Layth Al-Jashaami, MD1, Aida Rezaie, MD2, Hussein Abidali, DO3, Yasmin Alishahi, MD, FACG4
1University of Arizona College of Medicine, Phoenix, AZ; 2University of Arizona, Phoenix, AZ; 3University of Arizona, Scottsdale, AZ; 4Phoenix VA Health Care System, Phoenix, AZ
Introduction: Intramural esophageal dissection (IED) was first described by Williams in 1957. It is a rare form of acute esophageal trauma defined as an injury in the esophageal submucosal layer extending between the mucosa and muscular layer. Patients may present with acute chest pain, epigastric pain, dysphagia, retching or hematemesis. It most cases, IED is associated with trauma during food ingestion.
Case Description/Methods: A 91-year-old Veteran presented to the Phoenix VA Health Care System’s Emergency Department ED with a 1-day history of retching followed by dysphagia after pill ingestion. He subsequently developed massive hematemesis described as a ‘basin full of bright red blood’ and lightheadedness. His medications were notable for aspirin 81 mg daily, but no anticoagulant. A computed tomography scan of the chest showed severely thickened esophageal wall without gas or fluid in the mediastinum. Urgent esophagogastroduodenoscopy (EGD) was performed revealing a blood clot in the oropharynx and around the Endotracheal tube, and a large organized hematoma without active bleeding in the mid to distal esophagus adherent to the esophageal wall. Multiple attempts to remove the blood clot were made by snare and endoscopic basket without success. A repeat follow-up EGD was performed demonstrating the same hematoma with successful removal via distal attachment cap. Beneath the hematoma, a 10-cm, non-circumferential, deep submucosal tear was seen from mid- to distal esophagus associated with small spots of bleeding (Figure 1). Nine endoscopic clips were placed (Resolution clip, Boston Scientific) (Figure 2). The patient did not develop any further hematemesis, and his dysphagia improved throughout admission.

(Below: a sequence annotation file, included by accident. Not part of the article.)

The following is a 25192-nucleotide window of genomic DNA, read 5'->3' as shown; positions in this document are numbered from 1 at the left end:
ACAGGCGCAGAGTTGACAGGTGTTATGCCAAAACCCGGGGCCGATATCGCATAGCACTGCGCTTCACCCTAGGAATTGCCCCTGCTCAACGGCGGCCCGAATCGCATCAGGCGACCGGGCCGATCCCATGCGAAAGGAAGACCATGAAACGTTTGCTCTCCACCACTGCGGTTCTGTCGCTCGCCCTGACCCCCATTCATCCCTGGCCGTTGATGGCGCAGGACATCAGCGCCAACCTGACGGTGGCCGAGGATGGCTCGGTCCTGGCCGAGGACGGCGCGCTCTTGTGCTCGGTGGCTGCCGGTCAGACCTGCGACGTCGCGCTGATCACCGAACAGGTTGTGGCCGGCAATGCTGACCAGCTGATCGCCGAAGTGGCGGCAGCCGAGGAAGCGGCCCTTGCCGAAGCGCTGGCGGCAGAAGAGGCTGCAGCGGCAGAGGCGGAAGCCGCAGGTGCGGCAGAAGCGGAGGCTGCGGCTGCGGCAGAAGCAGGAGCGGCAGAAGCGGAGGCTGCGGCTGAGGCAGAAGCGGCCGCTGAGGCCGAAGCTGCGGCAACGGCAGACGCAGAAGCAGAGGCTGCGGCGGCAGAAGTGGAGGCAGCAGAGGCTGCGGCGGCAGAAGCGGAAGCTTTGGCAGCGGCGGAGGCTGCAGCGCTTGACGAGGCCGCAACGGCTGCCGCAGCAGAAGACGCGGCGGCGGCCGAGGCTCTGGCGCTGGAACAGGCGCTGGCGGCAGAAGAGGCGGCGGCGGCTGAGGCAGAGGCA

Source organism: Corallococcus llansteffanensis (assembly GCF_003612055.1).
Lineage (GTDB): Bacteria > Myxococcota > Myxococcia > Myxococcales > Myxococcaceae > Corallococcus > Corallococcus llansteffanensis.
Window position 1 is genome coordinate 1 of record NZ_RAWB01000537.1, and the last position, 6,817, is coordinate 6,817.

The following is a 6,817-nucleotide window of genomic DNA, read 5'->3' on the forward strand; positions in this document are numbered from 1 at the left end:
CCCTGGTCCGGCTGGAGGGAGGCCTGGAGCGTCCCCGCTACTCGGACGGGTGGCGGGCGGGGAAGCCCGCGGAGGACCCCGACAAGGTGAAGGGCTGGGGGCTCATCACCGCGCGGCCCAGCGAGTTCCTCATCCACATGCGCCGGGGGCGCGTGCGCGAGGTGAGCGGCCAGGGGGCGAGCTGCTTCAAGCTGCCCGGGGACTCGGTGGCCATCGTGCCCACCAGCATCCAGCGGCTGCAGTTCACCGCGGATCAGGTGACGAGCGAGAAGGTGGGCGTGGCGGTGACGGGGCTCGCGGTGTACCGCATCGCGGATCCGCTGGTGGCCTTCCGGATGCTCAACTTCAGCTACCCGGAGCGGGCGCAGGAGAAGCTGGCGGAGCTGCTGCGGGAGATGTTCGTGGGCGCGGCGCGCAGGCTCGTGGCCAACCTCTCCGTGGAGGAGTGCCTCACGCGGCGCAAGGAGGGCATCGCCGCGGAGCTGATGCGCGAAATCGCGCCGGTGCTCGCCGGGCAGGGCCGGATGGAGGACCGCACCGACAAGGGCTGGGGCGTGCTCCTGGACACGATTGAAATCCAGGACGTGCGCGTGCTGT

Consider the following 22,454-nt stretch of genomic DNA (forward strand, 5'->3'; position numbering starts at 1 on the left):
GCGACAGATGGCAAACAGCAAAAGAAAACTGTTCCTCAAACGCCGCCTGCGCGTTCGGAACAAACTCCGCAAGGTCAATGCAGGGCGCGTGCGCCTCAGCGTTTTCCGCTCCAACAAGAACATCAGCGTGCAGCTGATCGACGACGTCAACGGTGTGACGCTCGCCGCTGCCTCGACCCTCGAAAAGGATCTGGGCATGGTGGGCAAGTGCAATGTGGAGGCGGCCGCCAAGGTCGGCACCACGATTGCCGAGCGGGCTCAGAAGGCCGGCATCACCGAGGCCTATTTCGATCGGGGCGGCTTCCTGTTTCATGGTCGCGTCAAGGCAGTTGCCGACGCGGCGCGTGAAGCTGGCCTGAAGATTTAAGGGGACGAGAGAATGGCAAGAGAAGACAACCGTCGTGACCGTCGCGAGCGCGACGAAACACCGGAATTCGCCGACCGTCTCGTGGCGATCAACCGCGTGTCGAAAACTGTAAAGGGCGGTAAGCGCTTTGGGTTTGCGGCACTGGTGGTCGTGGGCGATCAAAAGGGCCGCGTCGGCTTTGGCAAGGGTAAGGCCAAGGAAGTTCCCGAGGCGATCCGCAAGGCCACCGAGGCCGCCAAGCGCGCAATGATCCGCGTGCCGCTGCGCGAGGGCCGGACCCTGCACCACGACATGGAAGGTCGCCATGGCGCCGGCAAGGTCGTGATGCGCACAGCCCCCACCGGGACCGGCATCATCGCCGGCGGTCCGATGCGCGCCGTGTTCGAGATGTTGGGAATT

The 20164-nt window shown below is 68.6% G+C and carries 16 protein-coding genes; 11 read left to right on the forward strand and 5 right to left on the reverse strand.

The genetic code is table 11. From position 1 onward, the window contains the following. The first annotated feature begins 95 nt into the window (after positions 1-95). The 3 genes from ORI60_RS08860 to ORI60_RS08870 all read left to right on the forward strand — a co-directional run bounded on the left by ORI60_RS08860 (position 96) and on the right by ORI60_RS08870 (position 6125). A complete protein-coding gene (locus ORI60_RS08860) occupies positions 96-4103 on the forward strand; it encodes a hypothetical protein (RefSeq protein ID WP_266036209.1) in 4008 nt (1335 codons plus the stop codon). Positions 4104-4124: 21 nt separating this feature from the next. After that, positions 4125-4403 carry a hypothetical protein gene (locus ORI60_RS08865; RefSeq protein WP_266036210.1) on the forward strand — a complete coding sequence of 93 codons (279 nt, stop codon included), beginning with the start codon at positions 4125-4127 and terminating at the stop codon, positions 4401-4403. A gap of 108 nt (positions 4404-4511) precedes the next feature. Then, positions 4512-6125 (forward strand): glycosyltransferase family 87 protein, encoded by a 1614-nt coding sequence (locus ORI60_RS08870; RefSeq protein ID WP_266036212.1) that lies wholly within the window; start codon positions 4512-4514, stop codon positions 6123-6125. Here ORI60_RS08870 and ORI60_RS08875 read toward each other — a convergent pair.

Discussion: We present a case of spontaneous IED involving 10cm of the esophagus in a 91-year-old Veteran treated with endoscopic zipper clipping to achieve successful hemostasis. While conservative management is reported in most cases in the form of bowel rest, this case demonstrates the significance of endoscopic evaluation when hemodynamic instability is present. For this Veteran, the hematoma provided a natural form of hemostasis until endoscopic clips could be placed to stop bleeding
Citation: Layth Al-Jashaami, MD; Aida Rezaie, MD; Hussein Abidali, DO; Yasmin Alishahi, MD, FACG. P1245 - INTRAMURAL ESOPHAGEAL DISSECTION: A RARE CAUSE OF HEMATEMESIS. Program No. P1245. ACG 2019 Annual Scientific Meeting Abstracts. San Antonio, Texas: American College of Gastroenterology.